📅  Coming soon

Dec. 24 Pope Francis celebrates the Mass of the Nativity of the Lord at 7:30 p.m. Rome time (booklet); Election of new Greek Orthodox Archbishop of Cyprus.

Dec. 25  Pope gives Christmas blessing “Urbi et Orbi” (to the city and the world) at noon.

Dec. 26  Feast of St. Stephen.

Dec. 28  Pope Francis expected to publish apostolic letter marking 400 years since St. Francis de Sales’ death; The Taizé Community’s European Meeting begins in Rostock, Germany.

Dec. 29  Cardinal Óscar Andrés Rodríguez Maradiaga turns 80.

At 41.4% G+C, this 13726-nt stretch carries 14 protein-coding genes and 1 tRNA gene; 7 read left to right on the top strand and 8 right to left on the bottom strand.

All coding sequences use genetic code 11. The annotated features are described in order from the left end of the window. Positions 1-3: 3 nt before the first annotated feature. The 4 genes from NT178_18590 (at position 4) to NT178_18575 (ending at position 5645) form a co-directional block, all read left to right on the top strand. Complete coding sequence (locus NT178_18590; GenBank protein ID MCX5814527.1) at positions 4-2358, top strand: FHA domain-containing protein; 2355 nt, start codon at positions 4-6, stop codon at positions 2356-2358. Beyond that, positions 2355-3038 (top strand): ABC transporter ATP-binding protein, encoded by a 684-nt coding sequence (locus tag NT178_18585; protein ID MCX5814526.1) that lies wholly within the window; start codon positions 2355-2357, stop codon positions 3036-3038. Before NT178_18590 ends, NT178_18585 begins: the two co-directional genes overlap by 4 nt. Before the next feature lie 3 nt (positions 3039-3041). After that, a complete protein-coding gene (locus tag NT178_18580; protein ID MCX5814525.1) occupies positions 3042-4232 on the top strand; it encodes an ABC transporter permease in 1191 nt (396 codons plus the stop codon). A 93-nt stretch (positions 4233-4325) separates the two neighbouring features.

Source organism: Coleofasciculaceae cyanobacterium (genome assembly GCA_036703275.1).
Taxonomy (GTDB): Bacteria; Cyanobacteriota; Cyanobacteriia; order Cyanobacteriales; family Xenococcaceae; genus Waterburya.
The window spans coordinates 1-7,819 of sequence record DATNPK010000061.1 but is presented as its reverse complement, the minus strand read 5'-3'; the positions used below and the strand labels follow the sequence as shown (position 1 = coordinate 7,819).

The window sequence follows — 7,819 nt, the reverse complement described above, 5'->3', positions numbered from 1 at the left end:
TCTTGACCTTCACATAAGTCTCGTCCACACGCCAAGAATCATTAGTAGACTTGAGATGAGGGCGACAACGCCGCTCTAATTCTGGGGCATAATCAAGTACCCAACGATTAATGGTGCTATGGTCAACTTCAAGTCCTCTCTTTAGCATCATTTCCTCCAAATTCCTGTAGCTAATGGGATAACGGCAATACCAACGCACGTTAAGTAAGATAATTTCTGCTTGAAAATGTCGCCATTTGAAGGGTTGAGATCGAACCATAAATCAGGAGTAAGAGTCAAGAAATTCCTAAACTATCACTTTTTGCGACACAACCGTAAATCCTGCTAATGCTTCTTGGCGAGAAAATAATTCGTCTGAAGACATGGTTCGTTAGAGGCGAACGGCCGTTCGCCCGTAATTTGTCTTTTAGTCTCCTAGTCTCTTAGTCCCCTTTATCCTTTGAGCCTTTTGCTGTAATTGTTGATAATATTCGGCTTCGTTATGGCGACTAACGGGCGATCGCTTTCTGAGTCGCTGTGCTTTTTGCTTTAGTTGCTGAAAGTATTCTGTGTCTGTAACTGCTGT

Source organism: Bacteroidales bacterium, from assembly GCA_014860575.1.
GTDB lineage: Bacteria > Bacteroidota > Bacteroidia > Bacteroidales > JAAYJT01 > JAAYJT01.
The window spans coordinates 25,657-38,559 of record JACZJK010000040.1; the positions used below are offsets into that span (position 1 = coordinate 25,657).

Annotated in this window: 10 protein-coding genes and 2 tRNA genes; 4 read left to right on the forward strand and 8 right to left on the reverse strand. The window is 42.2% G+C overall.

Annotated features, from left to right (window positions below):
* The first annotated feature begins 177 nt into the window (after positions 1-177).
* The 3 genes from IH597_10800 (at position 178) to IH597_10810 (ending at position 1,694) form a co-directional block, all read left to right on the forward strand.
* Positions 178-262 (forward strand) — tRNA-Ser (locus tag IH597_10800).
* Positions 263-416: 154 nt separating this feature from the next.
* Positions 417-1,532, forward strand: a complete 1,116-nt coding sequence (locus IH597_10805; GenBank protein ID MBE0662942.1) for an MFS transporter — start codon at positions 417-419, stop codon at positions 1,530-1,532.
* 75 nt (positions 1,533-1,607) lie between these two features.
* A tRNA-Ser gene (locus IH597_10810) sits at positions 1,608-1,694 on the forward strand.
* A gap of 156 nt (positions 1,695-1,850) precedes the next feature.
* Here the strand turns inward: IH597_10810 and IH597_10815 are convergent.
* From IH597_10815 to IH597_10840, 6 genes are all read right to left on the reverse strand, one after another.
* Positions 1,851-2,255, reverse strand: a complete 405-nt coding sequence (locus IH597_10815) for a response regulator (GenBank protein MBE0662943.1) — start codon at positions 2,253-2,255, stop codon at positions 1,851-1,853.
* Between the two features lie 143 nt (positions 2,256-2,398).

Dec. 30  Feast of the Holy Family.

Dec. 31  Pope presides at Vespers in St. Peter’s Basilica at 5 p.m. for the Solemnity of the Blessed Virgin Mary, Mother of God.

Jan. 1  Pope celebrates Mass on the Solemnity of Mary, Mother of God, in St. Peter’s Basilica at 10 a.m., and prays the Angelus at noon; Luiz Inácio Lula da Silva sworn in as Brazil’s president; Fr. Mike Schmitz’s “Catechism in a Year” podcast begins.

Friday quiz answers: 1: Irenaeus (of) Lyon; 2. Florence; 3. Praedicate Evangelium; 4. Malta; 5. Charles (de) Foucauld; 6. Sacred Heart; 7. Indigenous; 8. Robert (W.) McElroy; 9. Order (of) Malta; 10. Eritrea; 11. Timothy (P.) Broglio; 12. Wilton (D.) Gregory.

This is the last Starting Seven of 2022. A big thank you to everyone who has supported this newsletter since its launch on Oct. 4. The next Starting Seven will be on Jan. 2, 2023.

-- Luke